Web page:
Soon, we emerged from the woods. I looked beat-up. A young couple who’d been studying the posted map looked at me, and then at each other. I could imagine their words, “LOOK at that woman! Maybe this trail is too hard.” I smiled.

M brought me some water. I was still wet and didn’t want to ruin her nice leather car seats. “I’ll just ride on the floor in the back,” I said. “I’ll be fine there.”

“Don’t be silly,” she said. “Let me go get the car. DON’T MOVE.”

And then the car was there. Floor mats on my seat. I got in, and we kept going. We had more to see and, after all, it was just a little dirt and water. Ouch.

I’m ready to go again.

They were boys. One day they were studying, laughing, tossing around a ball with friends, trying to hold a girlfriend’s hand, and attending church on Sundays – sometimes Wednesday nights, too. Life was simple, smiles were plenty, and America was the greatest country on earth.

But our world changed. Germany and Japan had been fighting for world domination, but not on our soil. Not in America. Not until Sunday, December 7, 1941, the holiest day of the week. On that day, the “Imperial” Japanese Navy slaughtered soldiers, sailors, Marines, and civilians with a deadly strike on Pearl Harbor. Close to 3,000 people were killed – just a few less than the number killed during the terrorist attacks on September 11, 2001, another morning sneak attack.

History books abound with detailed accounts of young Americans running to their draft offices, hurried basic training, and long, bloody attacks throughout Europe, the Pacific, and throughout the world.

The young men went off to fight an enemy they could see and vowed to stay in the fight until America prevailed. It was a dirty war, and much of the dirty work and horror took place on the ground in bloody battles waged by our infantrymen – Army and Marines. How many miles did they trudge along, one line on each side of the road (where available) carrying supplies, engaging in battle, stumbling, but always picking each other up? Months before, they had been boys; they’d never even imagined the hardships and horror that became their daily lives.

They went to protect our way of life. They returned, minus more than 400,000 U.S. civilians and military members. Some returned to ticker-tape parades; others simply went home to family. Not many knew the demons they battled when the closed their eyes, images they’d never forget, smiles of friends who’d died in battle.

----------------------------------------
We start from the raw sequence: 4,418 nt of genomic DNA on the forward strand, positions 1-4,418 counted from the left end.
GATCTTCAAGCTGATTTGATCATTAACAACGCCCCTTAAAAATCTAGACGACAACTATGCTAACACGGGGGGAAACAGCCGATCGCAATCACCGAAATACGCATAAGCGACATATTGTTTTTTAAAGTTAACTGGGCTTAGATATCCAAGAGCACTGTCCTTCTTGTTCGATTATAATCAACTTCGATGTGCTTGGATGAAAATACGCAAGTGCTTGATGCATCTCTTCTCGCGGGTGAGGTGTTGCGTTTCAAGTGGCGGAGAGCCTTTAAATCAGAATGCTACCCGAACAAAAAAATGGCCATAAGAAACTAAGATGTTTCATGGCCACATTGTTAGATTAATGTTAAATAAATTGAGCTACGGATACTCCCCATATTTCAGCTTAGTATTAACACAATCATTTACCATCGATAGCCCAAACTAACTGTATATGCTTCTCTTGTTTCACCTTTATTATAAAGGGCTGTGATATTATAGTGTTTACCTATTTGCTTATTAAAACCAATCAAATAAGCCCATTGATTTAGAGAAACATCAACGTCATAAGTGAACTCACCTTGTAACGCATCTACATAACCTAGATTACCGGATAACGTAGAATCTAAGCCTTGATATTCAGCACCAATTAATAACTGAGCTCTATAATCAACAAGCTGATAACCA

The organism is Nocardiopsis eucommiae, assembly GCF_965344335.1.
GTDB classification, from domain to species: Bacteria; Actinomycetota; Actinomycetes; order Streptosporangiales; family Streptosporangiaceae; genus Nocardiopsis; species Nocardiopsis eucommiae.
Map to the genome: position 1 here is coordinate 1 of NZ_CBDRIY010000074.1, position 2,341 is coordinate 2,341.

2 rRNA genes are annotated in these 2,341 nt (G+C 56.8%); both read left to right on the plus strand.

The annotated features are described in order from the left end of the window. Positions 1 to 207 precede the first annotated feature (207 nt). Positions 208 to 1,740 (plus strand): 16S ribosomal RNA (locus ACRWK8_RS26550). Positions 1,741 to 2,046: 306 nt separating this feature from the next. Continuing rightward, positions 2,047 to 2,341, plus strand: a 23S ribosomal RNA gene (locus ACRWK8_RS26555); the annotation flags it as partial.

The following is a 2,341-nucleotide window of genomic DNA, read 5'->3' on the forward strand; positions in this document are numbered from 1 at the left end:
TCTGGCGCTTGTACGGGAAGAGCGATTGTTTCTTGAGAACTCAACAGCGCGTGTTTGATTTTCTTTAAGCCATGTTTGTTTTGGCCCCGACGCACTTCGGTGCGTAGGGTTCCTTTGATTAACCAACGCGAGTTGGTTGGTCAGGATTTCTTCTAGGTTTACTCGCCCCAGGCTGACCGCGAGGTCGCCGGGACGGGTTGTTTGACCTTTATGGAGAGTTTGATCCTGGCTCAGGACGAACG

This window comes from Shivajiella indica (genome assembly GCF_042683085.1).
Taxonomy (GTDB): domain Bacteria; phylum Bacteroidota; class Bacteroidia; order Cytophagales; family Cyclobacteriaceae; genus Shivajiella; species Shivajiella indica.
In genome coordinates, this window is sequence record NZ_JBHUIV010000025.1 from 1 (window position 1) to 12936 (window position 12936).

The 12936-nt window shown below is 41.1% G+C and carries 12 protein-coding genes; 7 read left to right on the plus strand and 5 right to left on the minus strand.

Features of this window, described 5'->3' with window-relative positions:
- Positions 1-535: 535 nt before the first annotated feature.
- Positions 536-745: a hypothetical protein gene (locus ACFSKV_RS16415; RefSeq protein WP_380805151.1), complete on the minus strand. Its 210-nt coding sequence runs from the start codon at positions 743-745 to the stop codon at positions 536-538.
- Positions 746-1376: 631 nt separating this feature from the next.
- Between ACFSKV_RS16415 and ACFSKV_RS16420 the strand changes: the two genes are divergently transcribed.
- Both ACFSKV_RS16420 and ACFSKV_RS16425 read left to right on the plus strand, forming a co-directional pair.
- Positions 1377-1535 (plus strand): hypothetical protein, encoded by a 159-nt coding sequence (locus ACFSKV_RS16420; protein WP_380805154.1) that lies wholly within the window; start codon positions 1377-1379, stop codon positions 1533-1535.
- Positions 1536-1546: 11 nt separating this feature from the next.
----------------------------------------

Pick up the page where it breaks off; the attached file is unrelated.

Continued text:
They found jobs, tried to forget what they’d seen, and lived quietly in the country they’d saved. Some were maimed and “shell-shocked,” but it was only spoken about within the circle of family and friends. They received help and respect. They were not silenced, even denied, by the leaders and citizens of this country.

As time progressed, these Great Americans got older. And so did their stories. For those who remain, memories grow dim. While we’ve seen biographies and autobiographies of military leaders and heroes, we see few stories from the men who trained, went to war, fought, and came home.

Many times, God’s blessings come in ways we do not recognize at first. I received such a blessing, a privilege granted to few. After getting settled in here in High Springs, I met (through my High Springs “family”) one of those men who trained, traveled on a troop ship, came ashore and fought, then finally came home. During R’s time in the army, he managed to write a letter to his girlfriend (who later became his wife) every day. She kept these letters – oh, how she must have treasured them – and he has entrusted these precious letters to me to transcribe. I have the letters she wrote to him while he was in basic training, but he was not able to save her letters once he shipped out.

The letters capture the giddiness of a young couple in love, and the “summer camp”-like atmosphere of his basic training. They move into the intricacies and tragedies of war as seen through the eyes of a young infantryman from Virginia. It’s both love and war, with him choosing his words carefully (and then dodging the censors) so as to not worry his sweetheart back home. It is a love story of man and country. As I read the letters, I hear R’s strong Virginia accent, and it makes me think of my family members who fought in that same war.

They went away as boys. They returned forever changed. R’s story will be the greatest project I have helped into existence. We must never forget their sacrifice. They did not question.They did not protest. They did their jobs. And because of them, we are here today.


Thank you, R. The world will know your story.